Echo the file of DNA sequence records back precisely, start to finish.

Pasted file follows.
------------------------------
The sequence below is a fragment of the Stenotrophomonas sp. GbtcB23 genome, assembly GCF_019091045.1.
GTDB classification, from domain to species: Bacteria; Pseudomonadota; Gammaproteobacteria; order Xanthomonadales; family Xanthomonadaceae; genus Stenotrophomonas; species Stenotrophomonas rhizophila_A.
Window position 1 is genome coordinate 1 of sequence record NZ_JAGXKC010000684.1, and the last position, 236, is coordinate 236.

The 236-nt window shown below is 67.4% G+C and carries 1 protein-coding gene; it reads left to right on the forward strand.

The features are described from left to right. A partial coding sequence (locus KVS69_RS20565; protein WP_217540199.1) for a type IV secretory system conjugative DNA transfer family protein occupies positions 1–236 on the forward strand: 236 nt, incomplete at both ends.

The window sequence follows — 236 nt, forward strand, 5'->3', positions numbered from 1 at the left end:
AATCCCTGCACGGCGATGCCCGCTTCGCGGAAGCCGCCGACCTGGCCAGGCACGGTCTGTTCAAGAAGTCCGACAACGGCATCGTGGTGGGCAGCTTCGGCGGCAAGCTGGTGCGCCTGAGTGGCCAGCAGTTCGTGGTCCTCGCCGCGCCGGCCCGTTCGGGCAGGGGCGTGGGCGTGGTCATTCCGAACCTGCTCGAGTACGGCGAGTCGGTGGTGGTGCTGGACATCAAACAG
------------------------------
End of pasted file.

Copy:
The sequence below is a fragment of the Stenotrophomonas sp. GbtcB23 genome, assembly GCF_019091045.1.
GTDB classification, from domain to species: Bacteria; Pseudomonadota; Gammaproteobacteria; order Xanthomonadales; family Xanthomonadaceae; genus Stenotrophomonas; species Stenotrophomonas rhizophila_A.
Window position 1 is genome coordinate 1 of sequence record NZ_JAGXKC010000684.1, and the last position, 236, is coordinate 236.

The 236-nt window shown below is 67.4% G+C and carries 1 protein-coding gene; it reads left to right on the forward strand.

The features are described from left to right. A partial coding sequence (locus KVS69_RS20565; protein WP_217540199.1) for a type IV secretory system conjugative DNA transfer family protein occupies positions 1–236 on the forward strand: 236 nt, incomplete at both ends.

The window sequence follows — 236 nt, forward strand, 5'->3', positions numbered from 1 at the left end:
AATCCCTGCACGGCGATGCCCGCTTCGCGGAAGCCGCCGACCTGGCCAGGCACGGTCTGTTCAAGAAGTCCGACAACGGCATCGTGGTGGGCAGCTTCGGCGGCAAGCTGGTGCGCCTGAGTGGCCAGCAGTTCGTGGTCCTCGCCGCGCCGGCCCGTTCGGGCAGGGGCGTGGGCGTGGTCATTCCGAACCTGCTCGAGTACGGCGAGTCGGTGGTGGTGCTGGACATCAAACAG